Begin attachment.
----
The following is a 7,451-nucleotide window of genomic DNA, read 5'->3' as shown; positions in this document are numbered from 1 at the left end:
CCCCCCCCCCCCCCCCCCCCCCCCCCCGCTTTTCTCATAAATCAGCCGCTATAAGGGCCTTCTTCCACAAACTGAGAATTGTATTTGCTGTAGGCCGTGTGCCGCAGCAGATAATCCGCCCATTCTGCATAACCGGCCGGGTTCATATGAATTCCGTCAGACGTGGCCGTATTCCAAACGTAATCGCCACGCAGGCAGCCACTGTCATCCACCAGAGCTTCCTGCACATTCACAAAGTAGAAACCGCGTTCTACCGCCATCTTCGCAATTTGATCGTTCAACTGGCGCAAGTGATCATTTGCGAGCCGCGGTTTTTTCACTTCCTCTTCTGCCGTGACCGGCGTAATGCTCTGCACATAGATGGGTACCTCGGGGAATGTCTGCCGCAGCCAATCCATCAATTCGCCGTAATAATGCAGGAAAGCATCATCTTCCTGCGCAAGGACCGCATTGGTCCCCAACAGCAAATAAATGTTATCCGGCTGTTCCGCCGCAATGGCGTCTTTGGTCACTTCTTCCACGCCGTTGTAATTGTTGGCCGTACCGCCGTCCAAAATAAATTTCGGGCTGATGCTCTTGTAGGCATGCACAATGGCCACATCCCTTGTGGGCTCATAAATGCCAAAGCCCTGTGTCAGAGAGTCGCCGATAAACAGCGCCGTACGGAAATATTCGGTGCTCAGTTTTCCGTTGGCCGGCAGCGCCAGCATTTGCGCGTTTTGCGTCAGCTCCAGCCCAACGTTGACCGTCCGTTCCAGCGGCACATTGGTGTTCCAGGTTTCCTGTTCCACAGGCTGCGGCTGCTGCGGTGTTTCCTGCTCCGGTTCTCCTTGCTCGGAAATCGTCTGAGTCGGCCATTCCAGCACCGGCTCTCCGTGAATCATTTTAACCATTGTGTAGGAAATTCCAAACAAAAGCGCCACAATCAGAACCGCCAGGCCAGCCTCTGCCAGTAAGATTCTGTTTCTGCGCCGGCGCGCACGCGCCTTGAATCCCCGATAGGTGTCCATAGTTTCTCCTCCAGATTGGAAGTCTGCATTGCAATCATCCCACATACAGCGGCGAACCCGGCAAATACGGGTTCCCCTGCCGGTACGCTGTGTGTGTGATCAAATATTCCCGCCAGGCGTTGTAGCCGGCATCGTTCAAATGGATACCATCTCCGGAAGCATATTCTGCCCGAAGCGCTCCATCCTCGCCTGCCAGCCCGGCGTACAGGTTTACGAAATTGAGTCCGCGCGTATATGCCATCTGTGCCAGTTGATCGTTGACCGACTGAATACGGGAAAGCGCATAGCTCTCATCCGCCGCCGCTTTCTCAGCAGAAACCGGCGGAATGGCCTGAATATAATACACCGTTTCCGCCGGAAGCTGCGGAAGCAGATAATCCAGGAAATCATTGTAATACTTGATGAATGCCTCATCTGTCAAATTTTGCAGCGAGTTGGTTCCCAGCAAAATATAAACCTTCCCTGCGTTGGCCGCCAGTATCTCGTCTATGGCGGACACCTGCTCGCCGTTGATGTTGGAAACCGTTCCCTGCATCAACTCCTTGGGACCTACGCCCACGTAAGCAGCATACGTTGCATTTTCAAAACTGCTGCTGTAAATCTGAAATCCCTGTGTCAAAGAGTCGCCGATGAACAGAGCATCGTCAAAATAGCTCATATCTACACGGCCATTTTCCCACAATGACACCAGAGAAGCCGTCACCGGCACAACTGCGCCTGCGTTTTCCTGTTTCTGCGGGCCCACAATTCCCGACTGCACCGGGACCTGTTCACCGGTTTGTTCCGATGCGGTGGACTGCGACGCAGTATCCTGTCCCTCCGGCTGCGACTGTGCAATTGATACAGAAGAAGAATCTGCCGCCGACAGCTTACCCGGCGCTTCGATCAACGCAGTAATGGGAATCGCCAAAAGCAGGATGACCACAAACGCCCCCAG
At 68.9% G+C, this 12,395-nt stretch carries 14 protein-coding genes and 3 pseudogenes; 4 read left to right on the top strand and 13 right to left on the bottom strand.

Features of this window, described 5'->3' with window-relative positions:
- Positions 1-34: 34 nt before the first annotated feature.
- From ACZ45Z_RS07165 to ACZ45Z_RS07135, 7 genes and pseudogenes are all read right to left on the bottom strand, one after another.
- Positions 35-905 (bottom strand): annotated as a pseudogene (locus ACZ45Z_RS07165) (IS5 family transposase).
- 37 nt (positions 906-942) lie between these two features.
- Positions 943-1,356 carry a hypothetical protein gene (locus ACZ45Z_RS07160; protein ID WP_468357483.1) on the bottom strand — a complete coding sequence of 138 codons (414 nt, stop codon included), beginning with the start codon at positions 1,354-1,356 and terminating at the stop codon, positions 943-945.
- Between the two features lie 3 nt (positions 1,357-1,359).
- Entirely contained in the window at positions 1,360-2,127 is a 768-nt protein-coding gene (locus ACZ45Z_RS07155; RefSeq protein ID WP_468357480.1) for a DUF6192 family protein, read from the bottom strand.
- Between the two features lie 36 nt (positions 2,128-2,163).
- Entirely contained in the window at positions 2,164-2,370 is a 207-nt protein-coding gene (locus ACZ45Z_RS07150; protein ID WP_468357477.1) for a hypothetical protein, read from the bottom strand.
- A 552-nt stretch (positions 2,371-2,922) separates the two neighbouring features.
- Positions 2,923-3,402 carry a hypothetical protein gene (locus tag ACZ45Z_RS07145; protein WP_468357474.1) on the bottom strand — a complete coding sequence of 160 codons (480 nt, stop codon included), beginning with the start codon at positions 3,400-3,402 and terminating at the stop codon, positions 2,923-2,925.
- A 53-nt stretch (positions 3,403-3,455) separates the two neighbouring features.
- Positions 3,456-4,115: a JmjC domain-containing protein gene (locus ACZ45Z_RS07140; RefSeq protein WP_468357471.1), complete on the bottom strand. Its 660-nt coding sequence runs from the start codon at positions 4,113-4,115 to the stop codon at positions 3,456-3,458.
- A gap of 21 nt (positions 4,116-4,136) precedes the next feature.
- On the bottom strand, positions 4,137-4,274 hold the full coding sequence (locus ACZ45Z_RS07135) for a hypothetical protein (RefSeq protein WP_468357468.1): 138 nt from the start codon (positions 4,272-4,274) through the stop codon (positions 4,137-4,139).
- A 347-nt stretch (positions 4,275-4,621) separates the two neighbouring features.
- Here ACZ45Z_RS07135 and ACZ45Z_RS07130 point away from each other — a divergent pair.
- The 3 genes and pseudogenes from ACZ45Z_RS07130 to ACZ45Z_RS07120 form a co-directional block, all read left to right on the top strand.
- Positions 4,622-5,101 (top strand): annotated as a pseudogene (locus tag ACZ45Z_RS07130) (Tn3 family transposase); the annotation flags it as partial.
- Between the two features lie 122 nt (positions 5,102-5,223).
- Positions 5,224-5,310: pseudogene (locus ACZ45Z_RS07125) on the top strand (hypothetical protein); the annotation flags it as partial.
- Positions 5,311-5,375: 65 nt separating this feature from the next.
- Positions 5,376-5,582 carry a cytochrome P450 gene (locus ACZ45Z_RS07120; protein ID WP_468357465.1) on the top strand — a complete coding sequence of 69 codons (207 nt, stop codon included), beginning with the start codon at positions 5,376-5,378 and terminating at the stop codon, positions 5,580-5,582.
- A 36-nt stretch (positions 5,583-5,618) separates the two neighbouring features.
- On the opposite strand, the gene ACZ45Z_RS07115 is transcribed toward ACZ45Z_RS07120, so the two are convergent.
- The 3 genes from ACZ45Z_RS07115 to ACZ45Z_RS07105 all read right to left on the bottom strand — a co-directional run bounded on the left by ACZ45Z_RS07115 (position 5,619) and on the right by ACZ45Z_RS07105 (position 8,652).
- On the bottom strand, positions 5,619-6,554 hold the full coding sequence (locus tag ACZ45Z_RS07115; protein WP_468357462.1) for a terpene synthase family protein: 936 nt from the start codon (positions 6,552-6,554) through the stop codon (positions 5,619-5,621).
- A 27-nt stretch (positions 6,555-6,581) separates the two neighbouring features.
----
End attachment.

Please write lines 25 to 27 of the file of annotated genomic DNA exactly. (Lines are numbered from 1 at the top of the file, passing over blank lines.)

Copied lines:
- Positions 5,224-5,310: pseudogene (locus ACZ45Z_RS07125) on the top strand (hypothetical protein); the annotation flags it as partial.
- Positions 5,311-5,375: 65 nt separating this feature from the next.
- Positions 5,376-5,582 carry a cytochrome P450 gene (locus ACZ45Z_RS07120; protein ID WP_468357465.1) on the top strand — a complete coding sequence of 69 codons (207 nt, stop codon included), beginning with the start codon at positions 5,376-5,378 and terminating at the stop codon, positions 5,580-5,582.